Many real estate investors are turning to purchasing a note as it becomes more and more difficult to purchase short sales. As in many aspects of life, there are advantages and disadvantages to this. One such example of a potential pitfall is RESPA. RESPA was enacted in 1974 as a means of proper disclosure to the consumer. It also eliminates kickbacks in real estate financing transactions. RESPA compliance alone, can determine the enforceability of your note. Here are a few key issues to consider:
1. RESPA requires a HUD disclosure booklet, so include one in every transaction in which you are buying or selling a real estate note.
2. RESPA requires that all real estate transactions include a HUD-1 statement. Many investors mistakenly believve that it is not necessary to have one when buying or selling the note. Include one for compliance.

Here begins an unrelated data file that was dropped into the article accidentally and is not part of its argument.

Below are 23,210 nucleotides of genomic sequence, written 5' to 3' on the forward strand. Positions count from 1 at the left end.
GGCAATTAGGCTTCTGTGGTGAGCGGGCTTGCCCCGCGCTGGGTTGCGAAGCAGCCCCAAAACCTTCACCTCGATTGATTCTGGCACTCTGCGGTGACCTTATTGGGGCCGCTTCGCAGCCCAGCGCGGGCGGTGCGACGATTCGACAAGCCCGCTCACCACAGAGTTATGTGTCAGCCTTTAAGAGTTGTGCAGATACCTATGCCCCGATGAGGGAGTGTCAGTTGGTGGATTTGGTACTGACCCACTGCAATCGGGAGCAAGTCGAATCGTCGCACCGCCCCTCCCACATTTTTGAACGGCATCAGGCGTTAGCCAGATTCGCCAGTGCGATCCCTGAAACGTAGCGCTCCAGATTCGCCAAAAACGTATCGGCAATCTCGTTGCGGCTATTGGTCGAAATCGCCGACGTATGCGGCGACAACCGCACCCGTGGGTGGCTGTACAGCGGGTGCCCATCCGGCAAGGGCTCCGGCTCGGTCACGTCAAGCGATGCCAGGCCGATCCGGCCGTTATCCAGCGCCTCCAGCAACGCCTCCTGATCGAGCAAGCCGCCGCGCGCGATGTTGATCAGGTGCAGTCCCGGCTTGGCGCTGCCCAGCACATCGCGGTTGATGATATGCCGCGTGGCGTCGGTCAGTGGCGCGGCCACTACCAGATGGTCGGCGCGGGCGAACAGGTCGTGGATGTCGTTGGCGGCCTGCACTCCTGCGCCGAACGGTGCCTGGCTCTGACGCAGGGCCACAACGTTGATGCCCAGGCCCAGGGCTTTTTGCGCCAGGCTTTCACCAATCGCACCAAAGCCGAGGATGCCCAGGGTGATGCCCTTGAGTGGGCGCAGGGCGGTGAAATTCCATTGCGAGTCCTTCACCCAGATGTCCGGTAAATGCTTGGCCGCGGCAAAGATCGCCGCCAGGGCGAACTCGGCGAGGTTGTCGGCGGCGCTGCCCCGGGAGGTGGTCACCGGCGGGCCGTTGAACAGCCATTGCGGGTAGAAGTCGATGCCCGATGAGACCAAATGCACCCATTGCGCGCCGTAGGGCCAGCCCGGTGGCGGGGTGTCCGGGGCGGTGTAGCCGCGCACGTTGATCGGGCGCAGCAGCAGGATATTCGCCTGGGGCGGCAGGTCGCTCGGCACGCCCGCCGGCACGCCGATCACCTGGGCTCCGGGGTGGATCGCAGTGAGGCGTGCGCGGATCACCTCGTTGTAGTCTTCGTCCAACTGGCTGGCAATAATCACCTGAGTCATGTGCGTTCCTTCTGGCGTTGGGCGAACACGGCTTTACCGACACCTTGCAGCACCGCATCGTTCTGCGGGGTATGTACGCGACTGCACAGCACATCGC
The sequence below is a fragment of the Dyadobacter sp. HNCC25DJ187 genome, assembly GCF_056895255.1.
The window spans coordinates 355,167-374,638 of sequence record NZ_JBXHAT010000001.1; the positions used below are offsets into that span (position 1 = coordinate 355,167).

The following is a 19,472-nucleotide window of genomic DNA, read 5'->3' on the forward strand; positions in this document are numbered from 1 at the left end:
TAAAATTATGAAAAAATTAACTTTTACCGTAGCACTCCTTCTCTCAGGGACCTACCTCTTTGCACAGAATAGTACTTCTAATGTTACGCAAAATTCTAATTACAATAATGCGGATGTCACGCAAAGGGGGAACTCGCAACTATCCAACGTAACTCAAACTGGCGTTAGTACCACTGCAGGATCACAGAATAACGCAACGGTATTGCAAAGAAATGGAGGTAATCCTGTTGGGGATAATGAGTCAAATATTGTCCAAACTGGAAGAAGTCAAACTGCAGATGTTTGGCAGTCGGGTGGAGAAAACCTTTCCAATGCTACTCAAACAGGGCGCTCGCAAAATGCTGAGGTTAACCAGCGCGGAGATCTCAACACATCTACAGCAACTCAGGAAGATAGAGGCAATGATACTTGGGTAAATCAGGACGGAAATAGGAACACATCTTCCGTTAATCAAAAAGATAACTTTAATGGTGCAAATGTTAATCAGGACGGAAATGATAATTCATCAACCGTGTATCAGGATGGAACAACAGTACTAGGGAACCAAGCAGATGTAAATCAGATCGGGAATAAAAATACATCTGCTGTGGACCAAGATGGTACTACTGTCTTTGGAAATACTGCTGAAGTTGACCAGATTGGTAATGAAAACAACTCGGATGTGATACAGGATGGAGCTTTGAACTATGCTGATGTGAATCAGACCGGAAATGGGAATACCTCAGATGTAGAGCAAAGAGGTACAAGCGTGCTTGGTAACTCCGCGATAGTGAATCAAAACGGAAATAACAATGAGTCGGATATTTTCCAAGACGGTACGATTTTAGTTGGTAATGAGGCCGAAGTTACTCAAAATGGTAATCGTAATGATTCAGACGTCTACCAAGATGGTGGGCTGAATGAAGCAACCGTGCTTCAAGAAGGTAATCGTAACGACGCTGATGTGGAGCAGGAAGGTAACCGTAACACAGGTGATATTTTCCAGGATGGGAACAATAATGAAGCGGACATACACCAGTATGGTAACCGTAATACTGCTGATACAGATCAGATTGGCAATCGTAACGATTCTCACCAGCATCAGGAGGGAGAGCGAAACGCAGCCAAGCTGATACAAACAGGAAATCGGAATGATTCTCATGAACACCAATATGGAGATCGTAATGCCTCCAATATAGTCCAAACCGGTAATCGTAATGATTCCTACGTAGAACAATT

3. Mortgage Servicing Disclosure Document. This document discloses the likelihood of assigning the note and also a statement of who will be servicing the loan/note.
4. Good Faith Estimate. RESPA requires this to and iut would be prusdent to include this in every note transaction. Just because you are buying or selling the note, you are not relieved from this compliance requirement.
5.Escow Account Reconcilaition Statement. If you are escrowing for taxes, etc., you are required to send a yearly statement of reconciliation for mney paid in and money paid out from teh escrow account!